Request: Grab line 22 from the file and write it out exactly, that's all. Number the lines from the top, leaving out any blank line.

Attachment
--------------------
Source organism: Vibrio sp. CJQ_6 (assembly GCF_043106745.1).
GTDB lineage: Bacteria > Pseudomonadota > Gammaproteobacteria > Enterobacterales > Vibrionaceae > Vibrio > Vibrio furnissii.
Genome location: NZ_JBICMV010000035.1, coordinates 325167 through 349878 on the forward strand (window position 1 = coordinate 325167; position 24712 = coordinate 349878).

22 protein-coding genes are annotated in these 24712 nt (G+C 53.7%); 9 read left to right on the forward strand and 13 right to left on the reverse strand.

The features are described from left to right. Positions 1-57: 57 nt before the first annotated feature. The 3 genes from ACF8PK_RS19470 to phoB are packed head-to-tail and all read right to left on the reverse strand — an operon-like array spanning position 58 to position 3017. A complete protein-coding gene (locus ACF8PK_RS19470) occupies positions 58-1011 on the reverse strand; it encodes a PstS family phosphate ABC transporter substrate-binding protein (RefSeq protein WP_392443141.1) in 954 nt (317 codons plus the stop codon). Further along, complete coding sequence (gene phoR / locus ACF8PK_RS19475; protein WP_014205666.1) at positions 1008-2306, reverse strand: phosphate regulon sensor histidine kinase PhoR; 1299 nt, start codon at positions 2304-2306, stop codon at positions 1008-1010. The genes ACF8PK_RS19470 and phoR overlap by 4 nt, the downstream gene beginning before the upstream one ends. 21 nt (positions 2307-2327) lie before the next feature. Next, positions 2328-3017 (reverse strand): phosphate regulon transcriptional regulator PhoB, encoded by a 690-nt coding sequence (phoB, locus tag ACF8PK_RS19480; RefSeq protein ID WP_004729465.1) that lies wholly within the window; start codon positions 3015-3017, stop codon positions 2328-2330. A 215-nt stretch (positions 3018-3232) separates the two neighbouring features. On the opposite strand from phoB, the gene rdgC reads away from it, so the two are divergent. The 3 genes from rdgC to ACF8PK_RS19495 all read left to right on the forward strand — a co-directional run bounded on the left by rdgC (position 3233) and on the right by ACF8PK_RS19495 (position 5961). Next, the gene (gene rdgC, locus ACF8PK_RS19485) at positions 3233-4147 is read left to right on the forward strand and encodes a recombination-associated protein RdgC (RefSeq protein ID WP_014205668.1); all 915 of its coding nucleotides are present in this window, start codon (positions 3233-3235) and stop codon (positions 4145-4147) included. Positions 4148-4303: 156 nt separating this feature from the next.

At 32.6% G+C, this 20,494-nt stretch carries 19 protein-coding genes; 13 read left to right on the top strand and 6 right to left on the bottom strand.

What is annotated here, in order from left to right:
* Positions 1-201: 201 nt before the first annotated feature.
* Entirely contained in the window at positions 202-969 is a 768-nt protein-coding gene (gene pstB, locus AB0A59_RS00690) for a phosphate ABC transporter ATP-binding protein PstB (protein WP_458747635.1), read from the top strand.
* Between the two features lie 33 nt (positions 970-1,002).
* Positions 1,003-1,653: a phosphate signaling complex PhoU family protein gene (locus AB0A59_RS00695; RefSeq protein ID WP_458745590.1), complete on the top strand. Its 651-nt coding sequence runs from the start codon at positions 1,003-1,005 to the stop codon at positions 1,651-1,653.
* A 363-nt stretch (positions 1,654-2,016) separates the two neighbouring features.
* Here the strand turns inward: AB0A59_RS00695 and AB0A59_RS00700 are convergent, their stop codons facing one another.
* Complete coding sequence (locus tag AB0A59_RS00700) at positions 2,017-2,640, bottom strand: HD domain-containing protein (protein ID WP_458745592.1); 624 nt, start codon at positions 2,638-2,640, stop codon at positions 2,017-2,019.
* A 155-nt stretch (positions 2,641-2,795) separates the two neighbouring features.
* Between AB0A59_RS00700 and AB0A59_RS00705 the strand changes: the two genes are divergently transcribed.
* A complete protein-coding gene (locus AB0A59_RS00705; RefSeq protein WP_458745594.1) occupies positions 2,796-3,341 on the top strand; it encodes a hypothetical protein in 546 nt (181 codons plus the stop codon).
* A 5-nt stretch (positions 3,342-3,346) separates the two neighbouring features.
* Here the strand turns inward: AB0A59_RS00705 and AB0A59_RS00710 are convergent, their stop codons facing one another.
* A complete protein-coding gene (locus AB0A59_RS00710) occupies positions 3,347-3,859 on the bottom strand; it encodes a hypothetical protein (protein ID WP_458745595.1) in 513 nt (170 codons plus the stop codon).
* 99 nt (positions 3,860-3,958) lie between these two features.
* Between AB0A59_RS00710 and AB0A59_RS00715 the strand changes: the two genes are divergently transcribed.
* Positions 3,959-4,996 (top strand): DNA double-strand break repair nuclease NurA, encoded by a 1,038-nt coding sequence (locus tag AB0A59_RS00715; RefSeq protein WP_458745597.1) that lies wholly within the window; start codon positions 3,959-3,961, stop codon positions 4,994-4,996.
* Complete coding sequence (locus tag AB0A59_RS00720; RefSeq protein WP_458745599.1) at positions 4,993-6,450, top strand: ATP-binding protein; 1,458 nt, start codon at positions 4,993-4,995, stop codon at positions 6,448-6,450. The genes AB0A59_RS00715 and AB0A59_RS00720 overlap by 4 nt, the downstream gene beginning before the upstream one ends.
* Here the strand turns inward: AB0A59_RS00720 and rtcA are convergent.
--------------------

* Between AB0A59_RS00710 and AB0A59_RS00715 the strand changes: the two genes are divergently transcribed.